—Yes, Stephen said.

—What was he? Cranly asked after a pause.

Stephen began to enumerate glibly his father’s attributes.

—A medical student, an oarsman, a tenor, an amateur actor, a shouting politician, a small landlord, a small investor, a drinker, a good fellow, a story-teller, somebody’s secretary, something in a distillery, a tax-gatherer, a bankrupt and at present a praiser of his own past.

Cranly laughed, tightening his grip on Stephen’s arm, and said:

—The distillery is damn good.

—Is there anything else you want to know? Stephen asked.

—Are you in good circumstances at present?

—Do I look it? Stephen asked bluntly.

—So then, Cranly went on musingly, you were born in the lap of luxury.

He used the phrase broadly and loudly as he often used technical expressions, as if he wished his hearer to understand that they were used by him without conviction.

—Your mother must have gone through a good deal of suffering, he said then. Would you not try to save her from suffering more even if… or would you?

—If I could, Stephen said, that would cost me very little.

—Then do so, Cranly said. Do as she wishes you to do. What is it for you? You disbelieve in it. It is a form: nothing else. And you will set her mind at rest.

He ceased and, as Stephen did not reply, remained silent. Then, as if giving utterance to the process of his own thought, he said:

—Whatever else is unsure in this stinking dunghill of a world a mother’s love is not. Your mother brings you into the world, carries you first in her body. What do we know about what she feels? But whatever she feels, it, at least, must be real. It must be. What are our ideas or ambitions? Play. Ideas! Why, that bloody bleating goat Temple has ideas. MacCann has ideas too. Every jackass going the roads thinks he has ideas.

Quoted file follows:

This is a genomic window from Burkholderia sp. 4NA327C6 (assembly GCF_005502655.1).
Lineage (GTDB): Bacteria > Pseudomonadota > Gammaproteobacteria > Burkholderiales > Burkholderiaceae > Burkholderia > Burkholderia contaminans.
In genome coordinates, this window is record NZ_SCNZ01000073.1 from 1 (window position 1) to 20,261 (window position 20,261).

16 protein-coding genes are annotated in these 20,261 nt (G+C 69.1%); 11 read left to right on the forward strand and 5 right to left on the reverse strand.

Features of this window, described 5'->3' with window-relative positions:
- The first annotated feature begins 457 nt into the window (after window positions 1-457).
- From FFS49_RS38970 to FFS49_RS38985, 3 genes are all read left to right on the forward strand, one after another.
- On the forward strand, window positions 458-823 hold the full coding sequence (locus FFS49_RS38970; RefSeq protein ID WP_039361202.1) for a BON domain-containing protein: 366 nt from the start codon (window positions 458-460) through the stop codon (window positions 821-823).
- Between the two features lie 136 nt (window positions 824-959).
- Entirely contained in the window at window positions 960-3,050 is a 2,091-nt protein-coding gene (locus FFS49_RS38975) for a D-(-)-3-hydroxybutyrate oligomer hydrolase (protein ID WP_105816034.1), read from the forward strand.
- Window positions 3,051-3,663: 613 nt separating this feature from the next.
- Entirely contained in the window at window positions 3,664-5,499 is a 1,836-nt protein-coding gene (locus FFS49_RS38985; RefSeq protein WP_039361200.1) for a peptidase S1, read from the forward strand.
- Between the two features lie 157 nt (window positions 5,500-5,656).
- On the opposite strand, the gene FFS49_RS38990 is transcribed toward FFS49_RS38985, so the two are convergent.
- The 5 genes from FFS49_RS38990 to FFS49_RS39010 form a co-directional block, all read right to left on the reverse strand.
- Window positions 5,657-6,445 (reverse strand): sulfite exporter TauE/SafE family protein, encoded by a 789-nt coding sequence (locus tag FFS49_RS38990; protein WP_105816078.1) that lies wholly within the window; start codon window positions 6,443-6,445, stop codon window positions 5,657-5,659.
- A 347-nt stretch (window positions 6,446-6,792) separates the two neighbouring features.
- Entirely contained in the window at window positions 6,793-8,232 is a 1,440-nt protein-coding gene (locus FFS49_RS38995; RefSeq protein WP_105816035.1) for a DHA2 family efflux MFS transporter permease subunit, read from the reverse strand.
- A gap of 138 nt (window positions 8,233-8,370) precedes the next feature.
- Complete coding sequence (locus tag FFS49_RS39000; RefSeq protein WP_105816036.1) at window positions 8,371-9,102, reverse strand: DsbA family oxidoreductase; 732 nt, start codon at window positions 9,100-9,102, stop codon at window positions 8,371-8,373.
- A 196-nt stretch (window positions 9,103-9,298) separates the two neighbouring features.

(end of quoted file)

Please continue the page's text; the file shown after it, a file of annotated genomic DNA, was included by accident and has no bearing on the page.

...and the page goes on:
Stephen, who had been listening to the unspoken speech behind the words, said with assumed carelessness:

—Pascal, if I remember rightly, would not suffer his mother to kiss him as he feared the contact of her sex.

—Pascal was a pig, said Cranly.

—Aloysius Gonzaga, I think, was of the same mind, Stephen said.

—And he was another pig then, said Cranly.

—The church calls him a saint, Stephen objected.

—I don’t care a flaming damn what anyone calls him, Cranly said rudely and flatly. I call him a pig.

Stephen, preparing the words neatly in his mind, continued:

—Jesus, too, seems to have treated his mother with scant courtesy in public but Suarez, a jesuit theologian and Spanish gentleman, has apologized for him.

—Did the idea ever occur to you, Cranly asked, that Jesus was not what he pretended to be?

—The first person to whom that idea occurred, Stephen answered, was Jesus himself.

—I mean, Cranly said, hardening in his speech, did the idea ever occur to you that he was himself a conscious hypocrite, what he called the jews of his time, a whited sepulchre? Or, to put it more plainly, that he was a blackguard?